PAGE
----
Saturday 11 September 2010

Camera Critters #127 Southern Hawker

I was replenishing the bird feeders today when my attention was caught by a large, apple green dragonfly which I later identified as a Southern Hawker (Aeshna cyanea)
There was no male nearby but she had obviously been fertilised. She was clattering her wings quite noisily and seeking a place to lay her eggs. Rather than depositing her eggs on water plants she was ovipositing in the moss growing between the bricks on the bridge. 
Sometimes Southern Hawkers will lay eggs in rotting wood or on reeds. 
Here she is jabbing her ovipositor into the moss.
You can see her damaged wing quite clearly here on the left of the photo.
Though they breed late summer in vegetation near water they hunt well away from water and can often be seen late into the summer evening hawking through woodland rides. They are very common in southern and central England and Wales, but scarce in Scotland and only visitors to Ireland.
The eggs hatch in the spring and the larvae then feed on tadpoles and invertebrates. After two or three years the adult will emerge to begin its busy, merry life.

On close inspection of the photographs we discovered that our garden visitor had a damaged wing so I guess she is nearing the end of her short six weeks of life.
Aeshna means ugly or misshapen and cyanea means dark blue. The male is usually green with blue markings though sometimes all blue males are seen. 
I don't think they're ugly at all - they're one of Nature's brightest jewels.
Thank you to Misty Dawn for hosting this meme. To see more Critters please go here.


  1. Wow! He actually sat there and posed for you, too! Nature loves you, Denise.

  2. What a marvellous photo of a transient yet lovely life.

  3. I love these guys - especially their alien like faces!
    Love how the green moss picks up the green in the dragonfly.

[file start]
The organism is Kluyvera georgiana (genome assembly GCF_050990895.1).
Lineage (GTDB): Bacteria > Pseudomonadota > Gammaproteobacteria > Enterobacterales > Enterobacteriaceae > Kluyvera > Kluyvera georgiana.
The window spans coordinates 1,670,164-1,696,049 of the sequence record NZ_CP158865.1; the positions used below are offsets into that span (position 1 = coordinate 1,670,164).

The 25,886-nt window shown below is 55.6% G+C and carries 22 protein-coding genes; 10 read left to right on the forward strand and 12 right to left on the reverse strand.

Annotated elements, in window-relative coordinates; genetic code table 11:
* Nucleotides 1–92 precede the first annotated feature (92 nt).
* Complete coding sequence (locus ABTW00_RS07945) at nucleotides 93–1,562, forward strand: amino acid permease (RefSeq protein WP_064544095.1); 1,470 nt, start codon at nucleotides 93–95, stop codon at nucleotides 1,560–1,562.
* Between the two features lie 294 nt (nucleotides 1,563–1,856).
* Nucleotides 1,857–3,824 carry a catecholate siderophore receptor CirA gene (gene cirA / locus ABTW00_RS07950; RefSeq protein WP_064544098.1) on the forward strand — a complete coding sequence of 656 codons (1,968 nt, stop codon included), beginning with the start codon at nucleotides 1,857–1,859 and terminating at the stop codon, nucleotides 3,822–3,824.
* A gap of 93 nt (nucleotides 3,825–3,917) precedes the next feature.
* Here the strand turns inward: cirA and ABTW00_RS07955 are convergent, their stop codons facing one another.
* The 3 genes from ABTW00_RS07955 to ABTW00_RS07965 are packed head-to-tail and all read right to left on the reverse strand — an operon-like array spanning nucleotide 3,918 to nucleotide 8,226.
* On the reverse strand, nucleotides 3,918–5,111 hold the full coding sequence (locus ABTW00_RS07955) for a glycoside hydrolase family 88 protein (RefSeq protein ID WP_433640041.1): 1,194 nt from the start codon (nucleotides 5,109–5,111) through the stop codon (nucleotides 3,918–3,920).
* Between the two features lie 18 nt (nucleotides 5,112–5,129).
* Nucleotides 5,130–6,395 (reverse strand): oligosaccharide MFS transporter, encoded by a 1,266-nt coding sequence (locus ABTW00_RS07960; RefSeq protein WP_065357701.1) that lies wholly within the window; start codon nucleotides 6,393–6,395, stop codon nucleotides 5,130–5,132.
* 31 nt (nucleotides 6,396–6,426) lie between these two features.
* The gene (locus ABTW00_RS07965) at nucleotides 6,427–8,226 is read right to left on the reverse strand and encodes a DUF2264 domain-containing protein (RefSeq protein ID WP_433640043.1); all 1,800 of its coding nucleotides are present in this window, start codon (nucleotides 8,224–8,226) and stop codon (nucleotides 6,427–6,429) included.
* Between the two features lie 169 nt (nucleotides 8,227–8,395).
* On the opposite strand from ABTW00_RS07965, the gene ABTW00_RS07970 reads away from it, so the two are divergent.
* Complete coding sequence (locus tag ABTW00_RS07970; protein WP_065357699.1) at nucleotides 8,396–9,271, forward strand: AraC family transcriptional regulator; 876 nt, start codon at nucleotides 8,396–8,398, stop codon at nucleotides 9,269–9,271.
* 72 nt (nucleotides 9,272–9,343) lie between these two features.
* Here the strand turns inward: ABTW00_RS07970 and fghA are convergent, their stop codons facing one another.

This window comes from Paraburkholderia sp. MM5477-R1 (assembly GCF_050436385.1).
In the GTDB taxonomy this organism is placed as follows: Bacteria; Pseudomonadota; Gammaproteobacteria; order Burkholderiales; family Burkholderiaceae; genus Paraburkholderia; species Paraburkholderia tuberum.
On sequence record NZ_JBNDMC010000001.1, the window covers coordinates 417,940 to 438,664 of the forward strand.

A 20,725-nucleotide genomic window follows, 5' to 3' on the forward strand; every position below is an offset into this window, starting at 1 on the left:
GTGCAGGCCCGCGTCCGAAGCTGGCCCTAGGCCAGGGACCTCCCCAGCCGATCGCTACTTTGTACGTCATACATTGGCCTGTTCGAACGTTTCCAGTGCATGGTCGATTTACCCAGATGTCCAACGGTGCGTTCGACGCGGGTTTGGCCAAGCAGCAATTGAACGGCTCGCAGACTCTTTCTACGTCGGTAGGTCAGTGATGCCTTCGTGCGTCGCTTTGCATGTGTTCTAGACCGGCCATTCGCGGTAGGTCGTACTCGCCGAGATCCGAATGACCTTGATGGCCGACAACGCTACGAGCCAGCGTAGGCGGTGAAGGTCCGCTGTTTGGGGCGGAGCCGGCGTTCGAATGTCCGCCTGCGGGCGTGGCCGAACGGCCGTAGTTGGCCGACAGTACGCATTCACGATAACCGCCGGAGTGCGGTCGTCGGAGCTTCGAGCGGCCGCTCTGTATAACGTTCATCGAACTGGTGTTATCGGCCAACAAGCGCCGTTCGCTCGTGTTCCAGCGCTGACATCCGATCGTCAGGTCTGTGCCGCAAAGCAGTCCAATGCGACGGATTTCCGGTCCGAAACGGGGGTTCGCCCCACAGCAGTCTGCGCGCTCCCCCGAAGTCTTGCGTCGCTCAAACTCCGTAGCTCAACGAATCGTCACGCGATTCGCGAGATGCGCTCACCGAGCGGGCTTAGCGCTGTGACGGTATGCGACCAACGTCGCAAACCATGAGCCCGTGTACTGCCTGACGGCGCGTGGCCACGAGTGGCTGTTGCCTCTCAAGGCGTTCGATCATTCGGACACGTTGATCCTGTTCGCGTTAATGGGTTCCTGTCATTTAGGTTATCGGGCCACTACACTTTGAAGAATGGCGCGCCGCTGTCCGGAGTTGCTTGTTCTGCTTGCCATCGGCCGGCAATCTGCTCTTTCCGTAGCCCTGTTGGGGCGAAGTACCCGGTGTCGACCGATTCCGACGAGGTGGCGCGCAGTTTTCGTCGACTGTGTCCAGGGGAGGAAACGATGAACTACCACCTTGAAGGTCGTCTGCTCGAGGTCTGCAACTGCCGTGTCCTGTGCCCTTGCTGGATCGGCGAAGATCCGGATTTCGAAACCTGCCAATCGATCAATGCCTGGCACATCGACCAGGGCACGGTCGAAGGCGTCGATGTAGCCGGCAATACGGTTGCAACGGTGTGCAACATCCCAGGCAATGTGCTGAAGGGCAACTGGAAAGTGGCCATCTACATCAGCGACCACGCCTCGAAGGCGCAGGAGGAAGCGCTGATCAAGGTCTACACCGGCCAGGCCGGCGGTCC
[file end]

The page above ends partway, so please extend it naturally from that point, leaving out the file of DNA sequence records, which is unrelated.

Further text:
Excellent shots!
    You were definitely at the right place at the right time.

  4. Beautiful set of shots and interesting information.

  5. You're right, Janice, dragonflies are beautiful. I admire this one, with her wounded wing, striving to complete her job. She may not even be able to fly away, but she is determined to lay her eggs.
    Alberta, Canada

  6. What brilliant pictures! Interesting to see this happening so close up. I love the name Southern Hawker-so dramatic.

  7. I thought I was going to see a picture of a hawk when I read the title of your blog. Nice pictures of the Southern Hawker dragonfly! Thank you, too, for the information about this particular dragonfly.

  8. That's incredible, just 6 weeks. They have such an ancient look about them, almost prehistoric. Another sign too that summer is nearing the end of its rope.

  9. I've always been fascinated by dragon flies. You've made some excellent captures of it.

  10. I agree that insects maybe useful for the nature (or a real plague)but honnestly I find them disgusting ! The only insect I like is the little ladybug and I admire the ants !
    BTW I saw your post : "Spelling"
    If you want to learn the new Euro English, you should read it on my blog (if you have time) Euro English !

  11. Beautiful shot of the critter doing it's last and most important act in it's life.


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